Young woman with a cocktail.

Dealing with Loneliness

Dealing with Loneliness

Loneliness is a feeling that can arise even if a person is never physically alone. Rather than being about a simple lack of company, loneliness is really about the feeling of being misunderstood, disconnected from the people around, or not being valued enough. After an emotionally abusive relationship, many people will feel lonely simply from no longer being in a relationship. Many others will find that their social circle has diminished greatly since they were last single. Many more will feel lonely simply because they feel misunderstood or perhaps judged for the abuse they have suffered.

There are many ways to practically tackle these feelings when recovering from an emotionally abusive relationship.

Firstly, it’s important to understand that everyone you know will not be able to understand what you have experienced. While some people naturally have a talent for empathy, others find it difficult to relate to scenarios that they have not directly experienced. This is not a flaw, but simply a personality trait. Recognise the friends with whom you can and cannot talk about your experience of domestic violence.

Forgive the ones who cannot relate to you. They don’t understand, but that does not have to affect your friendship.

It is important to find a supportive network of people who do understand you, however, as this can greatly reduce your feelings of loneliness.

Online forums are great places to meet other people and read about their experiences, and to receive good practical advice about coping with life after domestic abuse. If there is one in your area, you may like to consider joining a support group for survivors of domestic violence.

It is an extremely cathartic experience to discuss your experience candidly with strangers, and gratifying to know that you have been truly understood. You may even find that some of the people you meet at a support group turn out to be potential life-long friends.

On a day to day basis, you may find it difficult living alone. It is a drastic change, especially for many abuse victims who have been used to being monitored every second of the day by their partner, and it can become very lonely. Don’t let yourself succumb to these feelings of sadness, and don’t dwell on what has happened to you. The key to overcoming any sort of trauma is in the combination of ‘processing’ past memories, and in making new, good memories that cause the old ones to fade.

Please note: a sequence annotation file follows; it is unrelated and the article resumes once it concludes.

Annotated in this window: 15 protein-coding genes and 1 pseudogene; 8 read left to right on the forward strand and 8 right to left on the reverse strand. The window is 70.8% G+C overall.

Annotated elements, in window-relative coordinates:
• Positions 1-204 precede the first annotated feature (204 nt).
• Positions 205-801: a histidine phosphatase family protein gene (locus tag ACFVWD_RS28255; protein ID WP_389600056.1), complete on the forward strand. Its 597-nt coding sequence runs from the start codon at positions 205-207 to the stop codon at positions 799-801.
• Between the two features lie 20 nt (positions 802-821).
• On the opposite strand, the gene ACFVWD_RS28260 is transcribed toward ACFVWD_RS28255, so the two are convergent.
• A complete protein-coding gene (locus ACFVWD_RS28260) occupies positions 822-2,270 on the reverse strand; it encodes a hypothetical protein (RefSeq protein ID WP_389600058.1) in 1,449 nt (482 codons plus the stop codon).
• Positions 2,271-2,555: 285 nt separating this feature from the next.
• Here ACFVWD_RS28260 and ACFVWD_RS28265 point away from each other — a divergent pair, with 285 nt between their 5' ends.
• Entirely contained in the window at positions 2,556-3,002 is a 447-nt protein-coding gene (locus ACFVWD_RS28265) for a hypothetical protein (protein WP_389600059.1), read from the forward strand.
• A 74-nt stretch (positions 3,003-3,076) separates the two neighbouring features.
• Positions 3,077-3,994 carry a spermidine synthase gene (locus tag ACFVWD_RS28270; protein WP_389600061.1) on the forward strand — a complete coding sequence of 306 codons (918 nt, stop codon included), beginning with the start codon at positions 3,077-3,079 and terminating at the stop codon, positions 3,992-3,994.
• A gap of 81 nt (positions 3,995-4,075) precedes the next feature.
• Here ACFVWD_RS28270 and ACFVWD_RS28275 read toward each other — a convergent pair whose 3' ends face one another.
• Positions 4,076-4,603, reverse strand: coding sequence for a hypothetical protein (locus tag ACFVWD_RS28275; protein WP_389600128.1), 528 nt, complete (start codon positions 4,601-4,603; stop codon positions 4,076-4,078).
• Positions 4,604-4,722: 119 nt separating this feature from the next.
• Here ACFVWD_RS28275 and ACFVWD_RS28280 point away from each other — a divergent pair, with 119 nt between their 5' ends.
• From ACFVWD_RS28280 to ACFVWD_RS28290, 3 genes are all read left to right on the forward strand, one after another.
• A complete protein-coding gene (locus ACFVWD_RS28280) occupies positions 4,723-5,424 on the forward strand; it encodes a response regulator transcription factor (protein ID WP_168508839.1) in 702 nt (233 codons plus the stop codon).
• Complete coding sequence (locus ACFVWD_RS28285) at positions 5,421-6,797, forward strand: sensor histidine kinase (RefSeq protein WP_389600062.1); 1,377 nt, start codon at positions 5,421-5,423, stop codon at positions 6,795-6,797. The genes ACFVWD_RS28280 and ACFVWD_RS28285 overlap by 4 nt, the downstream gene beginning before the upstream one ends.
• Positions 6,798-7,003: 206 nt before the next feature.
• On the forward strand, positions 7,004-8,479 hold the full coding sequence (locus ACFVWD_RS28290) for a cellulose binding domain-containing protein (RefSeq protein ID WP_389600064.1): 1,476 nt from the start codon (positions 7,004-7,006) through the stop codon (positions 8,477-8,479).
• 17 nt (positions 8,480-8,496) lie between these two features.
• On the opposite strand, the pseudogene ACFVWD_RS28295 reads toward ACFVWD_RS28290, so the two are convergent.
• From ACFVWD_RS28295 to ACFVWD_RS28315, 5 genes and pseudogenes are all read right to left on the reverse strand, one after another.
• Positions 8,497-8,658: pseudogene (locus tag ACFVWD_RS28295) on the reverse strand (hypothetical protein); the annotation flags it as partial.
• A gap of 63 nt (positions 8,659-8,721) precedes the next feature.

The processing of traumatic memories takes a long time, and is often best dealt with by having one time and place for thinking about what has happened to you each week – your counsellor’s office, for example – and by then purposefully not thinking about it at all.

Concentrate on making yourself happy, and your feelings of loneliness will start to fade. Do things you enjoy and take good care of yourself. Get plenty of exercise and eat healthily. Don’t be tempted to binge drink or eat as quick-fix solutions to feelings of emptiness, loneliness and depression. This would only be abusing yourself further. Treat your own body the way you know it deserves to be treated.

Try to socialise with friends as much as possible. You may find it difficult, initially, as you may have trouble adjusting from what you have been through, and the subject of their conversation, but it is healthy to learn not to dwell on your trauma and to talk about other things instead. Learn to ‘chat’ again. Talk about nonsensical things just for fun. You don’t need to be engaging in a deep emotional bond in order to feel less lonely. Break your routine and try to meet new people. This may mean joining a class or volunteering for a charity. Try to choose an activity where you will meet like-minded people. If you don’t feel confident, try to convince yourself that you are. It’s scientifically proven that simply telling yourself something is true can make it so!

Find meaning in your life. While many people are able to do this through their religious beliefs, many others are able to find it in art and literature. Reading examples of emotional abuse in books will also be a cathartic experience, and will help you to understand that there are many others out there just like you. Reading about vastly different lives than your own will give you a refreshing break from being ‘inside’ your own mind. Contemplating a piece of art can be an incredibly restful and inspiring experience.